Australia planning to allow Women's World Cup stars to 'express themselves in a free way'

By Sports Desk April 12, 2023

Players at the Women's World Cup should be allowed to show support for social causes, believes Football Australia chief executive James Johnson.

Australia and New Zealand are set to host this year's finals following the men's tournament in Qatar in 2022.

The build-up to that event was dominated by discussion of human rights issues relating to the host nation, and players were banned from wearing a OneLove armband supporting LGBTQ+ rights.

Football Australia is in talks with FIFA to avoid similar problems this time around, Johnson revealed, and expects players to be vocal in support of various causes.

"What you'll see from the Matildas is not just great performances on the pitch, but they're going to make some points off it as well," he told Sky Sports.

"We are working with FIFA [and] we'll make sure we bake into the competition regulations some exceptions to the rules, so the players can express themselves in a free way.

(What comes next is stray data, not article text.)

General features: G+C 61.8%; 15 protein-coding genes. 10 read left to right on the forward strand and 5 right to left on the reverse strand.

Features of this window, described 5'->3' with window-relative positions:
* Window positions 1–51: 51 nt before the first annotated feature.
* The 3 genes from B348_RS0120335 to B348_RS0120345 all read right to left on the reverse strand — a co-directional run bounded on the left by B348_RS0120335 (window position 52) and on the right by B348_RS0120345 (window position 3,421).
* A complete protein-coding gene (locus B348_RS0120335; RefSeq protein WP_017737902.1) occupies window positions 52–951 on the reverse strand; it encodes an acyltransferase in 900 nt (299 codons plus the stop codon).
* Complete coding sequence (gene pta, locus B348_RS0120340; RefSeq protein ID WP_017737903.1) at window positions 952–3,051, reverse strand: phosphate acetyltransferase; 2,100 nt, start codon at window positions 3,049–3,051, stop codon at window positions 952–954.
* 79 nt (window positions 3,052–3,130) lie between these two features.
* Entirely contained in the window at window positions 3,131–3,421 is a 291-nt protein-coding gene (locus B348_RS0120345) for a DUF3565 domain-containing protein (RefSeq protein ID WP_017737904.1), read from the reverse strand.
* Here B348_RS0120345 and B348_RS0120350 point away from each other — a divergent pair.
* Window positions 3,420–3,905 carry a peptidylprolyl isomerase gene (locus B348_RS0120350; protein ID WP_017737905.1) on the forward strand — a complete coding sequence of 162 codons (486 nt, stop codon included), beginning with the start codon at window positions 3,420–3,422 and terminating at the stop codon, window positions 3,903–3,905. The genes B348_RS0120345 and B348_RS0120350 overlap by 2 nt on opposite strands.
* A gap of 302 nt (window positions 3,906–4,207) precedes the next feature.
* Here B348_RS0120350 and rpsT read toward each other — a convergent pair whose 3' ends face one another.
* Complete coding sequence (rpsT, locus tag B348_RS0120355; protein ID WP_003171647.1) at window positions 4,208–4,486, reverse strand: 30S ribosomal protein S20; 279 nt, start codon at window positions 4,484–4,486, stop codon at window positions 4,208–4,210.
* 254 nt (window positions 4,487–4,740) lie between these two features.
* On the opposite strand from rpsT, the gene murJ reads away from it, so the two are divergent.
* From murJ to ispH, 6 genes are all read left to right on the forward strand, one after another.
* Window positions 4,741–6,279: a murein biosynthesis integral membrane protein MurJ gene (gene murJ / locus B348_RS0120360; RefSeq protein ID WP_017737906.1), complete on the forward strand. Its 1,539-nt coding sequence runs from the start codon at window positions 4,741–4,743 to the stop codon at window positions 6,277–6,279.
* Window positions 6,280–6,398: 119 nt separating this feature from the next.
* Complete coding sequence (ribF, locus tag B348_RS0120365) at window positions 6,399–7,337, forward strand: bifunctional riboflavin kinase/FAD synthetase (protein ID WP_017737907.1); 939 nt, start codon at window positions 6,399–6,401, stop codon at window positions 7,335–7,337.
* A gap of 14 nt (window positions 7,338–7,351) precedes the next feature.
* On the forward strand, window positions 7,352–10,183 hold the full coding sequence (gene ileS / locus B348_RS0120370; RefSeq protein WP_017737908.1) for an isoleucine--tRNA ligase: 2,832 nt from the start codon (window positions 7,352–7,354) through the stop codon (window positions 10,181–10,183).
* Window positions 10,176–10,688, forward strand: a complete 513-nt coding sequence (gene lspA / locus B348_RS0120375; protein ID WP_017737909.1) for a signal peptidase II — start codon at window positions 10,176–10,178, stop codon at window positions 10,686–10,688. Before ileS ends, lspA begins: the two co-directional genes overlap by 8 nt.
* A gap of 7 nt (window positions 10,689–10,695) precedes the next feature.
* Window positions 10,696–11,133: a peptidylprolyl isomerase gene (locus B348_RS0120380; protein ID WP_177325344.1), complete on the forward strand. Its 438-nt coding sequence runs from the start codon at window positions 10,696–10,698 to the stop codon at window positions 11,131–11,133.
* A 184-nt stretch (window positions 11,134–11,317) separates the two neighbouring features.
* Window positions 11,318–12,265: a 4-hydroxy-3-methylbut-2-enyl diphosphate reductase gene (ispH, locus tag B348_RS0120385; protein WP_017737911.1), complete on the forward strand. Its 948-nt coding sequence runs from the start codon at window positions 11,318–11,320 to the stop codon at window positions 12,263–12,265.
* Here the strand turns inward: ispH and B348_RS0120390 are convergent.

"Once that's agreed, the players can express themselves on certain issues, especially LGBTQI issues, which are on the tip of the Matildas' tongue.

"Then they can get back to football and do their work on the pitch.

"It could be an armband, it could be an indigenous flag. We haven't got into the specifics. We're optimistic we'll land in a place we're happy with and the players are happy with as well."

Johnson's comments come after talks between FIFA and Visit Saudi regarding sponsorship of the finals prompted criticism from high-profile players.

"We weren't happy with how it played out," Johnson added. "We weren't happy with what we thought the outcome was going to be either.

"That's not just us [Football Australia], it's the government, and we also spoke to the players. In our view, it didn't align with the vision of the tournament.

"We took a principled stand. It wasn't popular with everyone, but that's what leaders have to do sometimes. We've spent a lot of time listening to our players to try to understand what's important to them.

"The Matildas support a lot of social issues, and we need to back our players. When we have to push issues with FIFA, we do that for our players."

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